Children are People Too



I think most of us are over scheduled, over stimulated, starved for sleep and exhausted.  And I'm not just talking about adults.   I'm talking about our kids.


Yesterday, I was watching a Facebook discussion about homework.  The parent of a 5th grader, whose child was coming home with 4 hours of homework (after a full, seven hour day of middle school) asked, 'How much homework is too much?


Well, after a 7 hour work day (and that's what school is, a child's work day)  I think four hours is too much.  I don't know any adult who would not be exhausted and resentful at an 11 hour workday.  So why would an adult impose those same draconian hours on a young child?  


People need down time, to be left alone to rest, play, dream, think, crunch on a glass of slushy ice and loll around on the couch.  And guess what, folks!  

 Children are people too.



 But children are generally pressured in this country to hurry up and succeed….that word, succeed: I hear it, read it, see it, all the time.  Parents, teachers and politicians, they all want our children to succeed.  


Which begs a deceptively simple question:  What is success?  

I'm going to hazard a guess here.  When parents, educators and politicians say they want kids to 'succeed',  I think what they really mean is that they want kids to hurry up, strive and compete, get into a top college, secure a high paying job, make a lot of money, buy a big house, climb the corporate ladder and ultimately, make mommy and daddy proud.


In other words, they think of education as an economic investment, a commercial product, something you buy now and sell later, at a profit.   


And therein, I think, lies the fundamental problem and source of dissatisfaction with public education as it stands in this country today.  Until we value education for its own sake, not because it will 'pay off' in the future, but simply because it expands the individual and brings joy to every heart, mind and soul it touches, I predict that our educational results are going to be lousy. Our children will feel brow beaten and exhausted;  they will view school and learning in general as odious labor;  and most sadly, they will miss out on the priceless joy of having a well educated mind.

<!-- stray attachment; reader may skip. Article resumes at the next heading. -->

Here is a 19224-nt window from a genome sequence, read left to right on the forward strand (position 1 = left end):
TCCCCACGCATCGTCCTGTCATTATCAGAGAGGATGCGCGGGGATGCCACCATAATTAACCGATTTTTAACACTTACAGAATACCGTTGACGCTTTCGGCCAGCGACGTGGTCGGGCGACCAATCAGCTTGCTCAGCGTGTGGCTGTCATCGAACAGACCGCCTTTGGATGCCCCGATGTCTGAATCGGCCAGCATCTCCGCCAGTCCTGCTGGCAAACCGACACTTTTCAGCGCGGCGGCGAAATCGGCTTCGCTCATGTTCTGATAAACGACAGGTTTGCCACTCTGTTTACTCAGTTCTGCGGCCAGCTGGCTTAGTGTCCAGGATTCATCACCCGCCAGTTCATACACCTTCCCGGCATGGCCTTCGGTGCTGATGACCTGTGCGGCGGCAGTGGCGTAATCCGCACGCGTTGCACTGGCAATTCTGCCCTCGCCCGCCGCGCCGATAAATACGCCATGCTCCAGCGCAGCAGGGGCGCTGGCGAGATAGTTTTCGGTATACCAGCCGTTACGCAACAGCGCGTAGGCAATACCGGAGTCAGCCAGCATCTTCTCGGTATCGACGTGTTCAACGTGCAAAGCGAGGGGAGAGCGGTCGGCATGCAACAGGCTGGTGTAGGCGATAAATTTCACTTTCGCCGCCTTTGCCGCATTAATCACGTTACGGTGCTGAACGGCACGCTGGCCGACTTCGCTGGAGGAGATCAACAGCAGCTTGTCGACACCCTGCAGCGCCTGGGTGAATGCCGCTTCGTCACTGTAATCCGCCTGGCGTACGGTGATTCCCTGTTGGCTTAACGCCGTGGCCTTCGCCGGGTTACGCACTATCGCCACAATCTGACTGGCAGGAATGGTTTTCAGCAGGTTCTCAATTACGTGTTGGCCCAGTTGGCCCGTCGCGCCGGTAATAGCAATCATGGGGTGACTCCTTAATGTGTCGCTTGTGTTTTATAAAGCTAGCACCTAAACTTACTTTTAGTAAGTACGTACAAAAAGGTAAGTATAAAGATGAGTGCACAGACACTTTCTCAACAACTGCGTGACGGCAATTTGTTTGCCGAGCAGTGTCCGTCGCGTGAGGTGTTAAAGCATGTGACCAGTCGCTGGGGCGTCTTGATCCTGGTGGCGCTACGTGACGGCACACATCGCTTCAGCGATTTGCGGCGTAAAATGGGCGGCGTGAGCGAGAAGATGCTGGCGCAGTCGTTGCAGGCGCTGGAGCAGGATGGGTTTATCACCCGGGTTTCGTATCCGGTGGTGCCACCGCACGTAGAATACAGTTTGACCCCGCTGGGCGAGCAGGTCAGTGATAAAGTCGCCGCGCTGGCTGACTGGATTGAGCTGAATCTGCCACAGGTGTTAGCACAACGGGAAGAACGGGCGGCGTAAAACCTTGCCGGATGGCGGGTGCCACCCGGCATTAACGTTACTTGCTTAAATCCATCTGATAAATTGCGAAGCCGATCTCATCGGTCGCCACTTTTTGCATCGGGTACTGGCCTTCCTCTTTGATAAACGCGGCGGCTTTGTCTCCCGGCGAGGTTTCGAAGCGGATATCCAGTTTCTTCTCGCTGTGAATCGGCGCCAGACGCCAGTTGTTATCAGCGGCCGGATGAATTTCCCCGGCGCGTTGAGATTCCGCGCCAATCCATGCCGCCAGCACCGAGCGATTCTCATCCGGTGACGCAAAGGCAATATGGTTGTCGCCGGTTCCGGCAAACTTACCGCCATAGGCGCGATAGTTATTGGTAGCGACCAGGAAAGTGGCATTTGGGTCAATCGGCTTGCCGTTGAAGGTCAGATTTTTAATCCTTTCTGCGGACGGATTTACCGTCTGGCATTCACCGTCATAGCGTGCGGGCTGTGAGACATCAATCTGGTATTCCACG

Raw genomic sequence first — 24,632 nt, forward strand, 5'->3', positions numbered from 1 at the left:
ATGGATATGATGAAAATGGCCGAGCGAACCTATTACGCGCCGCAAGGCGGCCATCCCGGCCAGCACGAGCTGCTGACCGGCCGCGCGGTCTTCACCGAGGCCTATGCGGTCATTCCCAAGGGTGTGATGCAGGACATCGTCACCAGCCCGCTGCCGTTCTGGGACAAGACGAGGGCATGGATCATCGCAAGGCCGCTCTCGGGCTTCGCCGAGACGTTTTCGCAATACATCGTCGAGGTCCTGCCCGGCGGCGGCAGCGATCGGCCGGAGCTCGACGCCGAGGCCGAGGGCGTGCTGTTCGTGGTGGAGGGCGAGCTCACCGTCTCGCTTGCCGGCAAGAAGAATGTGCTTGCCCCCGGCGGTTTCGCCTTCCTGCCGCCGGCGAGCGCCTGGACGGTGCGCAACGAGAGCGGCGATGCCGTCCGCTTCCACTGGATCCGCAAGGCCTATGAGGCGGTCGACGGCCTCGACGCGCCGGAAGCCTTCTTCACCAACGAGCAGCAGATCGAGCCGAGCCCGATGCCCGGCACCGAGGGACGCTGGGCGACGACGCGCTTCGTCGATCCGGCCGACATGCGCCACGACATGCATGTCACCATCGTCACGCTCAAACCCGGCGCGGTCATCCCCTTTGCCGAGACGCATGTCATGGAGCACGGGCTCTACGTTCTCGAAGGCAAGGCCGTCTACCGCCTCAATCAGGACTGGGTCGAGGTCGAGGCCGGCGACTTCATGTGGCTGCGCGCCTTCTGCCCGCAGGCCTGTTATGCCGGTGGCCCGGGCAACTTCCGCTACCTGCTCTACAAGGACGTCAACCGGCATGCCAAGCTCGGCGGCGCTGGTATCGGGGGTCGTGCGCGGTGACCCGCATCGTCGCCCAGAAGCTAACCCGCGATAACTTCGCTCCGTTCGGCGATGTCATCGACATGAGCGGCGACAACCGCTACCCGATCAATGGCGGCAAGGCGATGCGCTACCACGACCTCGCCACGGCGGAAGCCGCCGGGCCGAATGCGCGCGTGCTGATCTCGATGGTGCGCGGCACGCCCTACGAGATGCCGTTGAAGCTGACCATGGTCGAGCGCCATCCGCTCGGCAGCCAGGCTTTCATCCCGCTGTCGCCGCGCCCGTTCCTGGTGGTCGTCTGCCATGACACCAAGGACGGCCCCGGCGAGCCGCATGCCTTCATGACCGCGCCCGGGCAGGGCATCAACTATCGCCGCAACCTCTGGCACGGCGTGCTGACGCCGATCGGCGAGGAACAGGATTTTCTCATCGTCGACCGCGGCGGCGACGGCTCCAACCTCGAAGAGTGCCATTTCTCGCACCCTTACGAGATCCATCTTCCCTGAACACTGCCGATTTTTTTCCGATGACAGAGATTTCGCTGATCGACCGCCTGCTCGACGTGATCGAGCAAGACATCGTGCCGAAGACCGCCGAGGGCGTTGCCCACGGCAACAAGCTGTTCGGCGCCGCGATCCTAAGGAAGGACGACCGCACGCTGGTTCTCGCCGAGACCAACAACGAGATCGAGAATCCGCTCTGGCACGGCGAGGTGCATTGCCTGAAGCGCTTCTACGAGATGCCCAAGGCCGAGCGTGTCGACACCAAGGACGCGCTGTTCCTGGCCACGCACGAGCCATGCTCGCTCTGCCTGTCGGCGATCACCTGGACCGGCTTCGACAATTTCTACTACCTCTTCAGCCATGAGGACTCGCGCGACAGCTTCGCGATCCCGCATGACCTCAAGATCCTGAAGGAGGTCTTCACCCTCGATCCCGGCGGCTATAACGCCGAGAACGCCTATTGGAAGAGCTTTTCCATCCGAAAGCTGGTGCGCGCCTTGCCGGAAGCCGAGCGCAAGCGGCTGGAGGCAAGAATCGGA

I like to quote Mommy Jean.  That's what we called my mother.  Mommy Jean was a farm girl from Sugar Tree, Tennessee.  She came to work in Oak Ridge in 1944.  It was the era of the Manhattan Project and she was 19.

Mommy Jean was very, very smart, a wide reader and astute, but she didn't go to college; she only had a high school diploma.  

She did, however, want a good education for both of her girls.  I can see her standing in the kitchen now, dish rag in hand, exhorting my sister and me, "Get yourselves a good education!"  NO ONE can ever take that away from you!"  


And we did.  Both Anita and I have post graduate degrees.  I've never made a lot of money so I suppose a lot of people would say that I've not had a successful life.  But in my own eyes, I am successful.


I love and am loved. I've raised two fine young men.  I do creative work that I consider 'right effort' and I hope makes a positive difference in the world.  I am well educated and, as I have said before, other than my family (and dog), nothing in life has given me more pleasure than the life of my own well educated mind.  

These are my opinions.  Take what you like, leave the rest.  


As always, I ask you to share Dogwood Daughter with someone else today.  I have no advertising, just word of mouth from kind folks like you.  Thanks.   

Be well and good luck,

Martha Maria 

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